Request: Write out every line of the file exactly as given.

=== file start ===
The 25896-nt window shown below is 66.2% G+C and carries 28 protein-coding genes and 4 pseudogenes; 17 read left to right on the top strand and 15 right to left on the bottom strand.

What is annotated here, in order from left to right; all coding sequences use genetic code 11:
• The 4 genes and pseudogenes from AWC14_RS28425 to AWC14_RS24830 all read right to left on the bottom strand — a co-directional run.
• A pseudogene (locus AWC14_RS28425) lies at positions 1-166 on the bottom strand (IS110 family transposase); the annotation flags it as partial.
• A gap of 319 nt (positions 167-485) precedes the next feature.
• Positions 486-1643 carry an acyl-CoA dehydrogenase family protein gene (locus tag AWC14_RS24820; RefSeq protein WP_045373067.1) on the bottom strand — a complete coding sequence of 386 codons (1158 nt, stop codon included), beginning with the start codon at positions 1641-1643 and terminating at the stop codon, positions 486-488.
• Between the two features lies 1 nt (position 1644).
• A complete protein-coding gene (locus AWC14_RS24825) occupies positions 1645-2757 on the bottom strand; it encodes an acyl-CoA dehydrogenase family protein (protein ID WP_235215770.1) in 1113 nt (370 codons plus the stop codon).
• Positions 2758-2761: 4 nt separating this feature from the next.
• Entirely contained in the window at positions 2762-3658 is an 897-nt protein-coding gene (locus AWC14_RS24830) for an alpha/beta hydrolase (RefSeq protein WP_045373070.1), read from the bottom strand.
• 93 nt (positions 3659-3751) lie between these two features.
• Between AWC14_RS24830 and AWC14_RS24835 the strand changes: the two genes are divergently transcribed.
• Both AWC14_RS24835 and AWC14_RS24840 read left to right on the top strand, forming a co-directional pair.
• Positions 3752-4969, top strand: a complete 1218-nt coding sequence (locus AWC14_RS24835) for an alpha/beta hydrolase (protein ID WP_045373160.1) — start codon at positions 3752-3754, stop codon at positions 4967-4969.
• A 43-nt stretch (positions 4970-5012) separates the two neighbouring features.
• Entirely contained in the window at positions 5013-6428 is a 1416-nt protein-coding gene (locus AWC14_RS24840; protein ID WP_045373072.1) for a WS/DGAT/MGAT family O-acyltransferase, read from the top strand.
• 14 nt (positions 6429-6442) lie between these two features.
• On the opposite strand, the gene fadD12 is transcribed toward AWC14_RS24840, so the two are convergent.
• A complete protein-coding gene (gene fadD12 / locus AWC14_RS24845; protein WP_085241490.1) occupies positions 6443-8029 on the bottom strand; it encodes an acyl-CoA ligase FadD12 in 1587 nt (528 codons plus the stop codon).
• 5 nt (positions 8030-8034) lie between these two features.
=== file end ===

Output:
The 25896-nt window shown below is 66.2% G+C and carries 28 protein-coding genes and 4 pseudogenes; 17 read left to right on the top strand and 15 right to left on the bottom strand.

What is annotated here, in order from left to right; all coding sequences use genetic code 11:
• The 4 genes and pseudogenes from AWC14_RS28425 to AWC14_RS24830 all read right to left on the bottom strand — a co-directional run.
• A pseudogene (locus AWC14_RS28425) lies at positions 1-166 on the bottom strand (IS110 family transposase); the annotation flags it as partial.
• A gap of 319 nt (positions 167-485) precedes the next feature.
• Positions 486-1643 carry an acyl-CoA dehydrogenase family protein gene (locus tag AWC14_RS24820; RefSeq protein WP_045373067.1) on the bottom strand — a complete coding sequence of 386 codons (1158 nt, stop codon included), beginning with the start codon at positions 1641-1643 and terminating at the stop codon, positions 486-488.
• Between the two features lies 1 nt (position 1644).
• A complete protein-coding gene (locus AWC14_RS24825) occupies positions 1645-2757 on the bottom strand; it encodes an acyl-CoA dehydrogenase family protein (protein ID WP_235215770.1) in 1113 nt (370 codons plus the stop codon).
• Positions 2758-2761: 4 nt separating this feature from the next.
• Entirely contained in the window at positions 2762-3658 is an 897-nt protein-coding gene (locus AWC14_RS24830) for an alpha/beta hydrolase (RefSeq protein WP_045373070.1), read from the bottom strand.
• 93 nt (positions 3659-3751) lie between these two features.
• Between AWC14_RS24830 and AWC14_RS24835 the strand changes: the two genes are divergently transcribed.
• Both AWC14_RS24835 and AWC14_RS24840 read left to right on the top strand, forming a co-directional pair.
• Positions 3752-4969, top strand: a complete 1218-nt coding sequence (locus AWC14_RS24835) for an alpha/beta hydrolase (protein ID WP_045373160.1) — start codon at positions 3752-3754, stop codon at positions 4967-4969.
• A 43-nt stretch (positions 4970-5012) separates the two neighbouring features.
• Entirely contained in the window at positions 5013-6428 is a 1416-nt protein-coding gene (locus AWC14_RS24840; protein ID WP_045373072.1) for a WS/DGAT/MGAT family O-acyltransferase, read from the top strand.
• 14 nt (positions 6429-6442) lie between these two features.
• On the opposite strand, the gene fadD12 is transcribed toward AWC14_RS24840, so the two are convergent.
• A complete protein-coding gene (gene fadD12 / locus AWC14_RS24845; protein WP_085241490.1) occupies positions 6443-8029 on the bottom strand; it encodes an acyl-CoA ligase FadD12 in 1587 nt (528 codons plus the stop codon).
• 5 nt (positions 8030-8034) lie between these two features.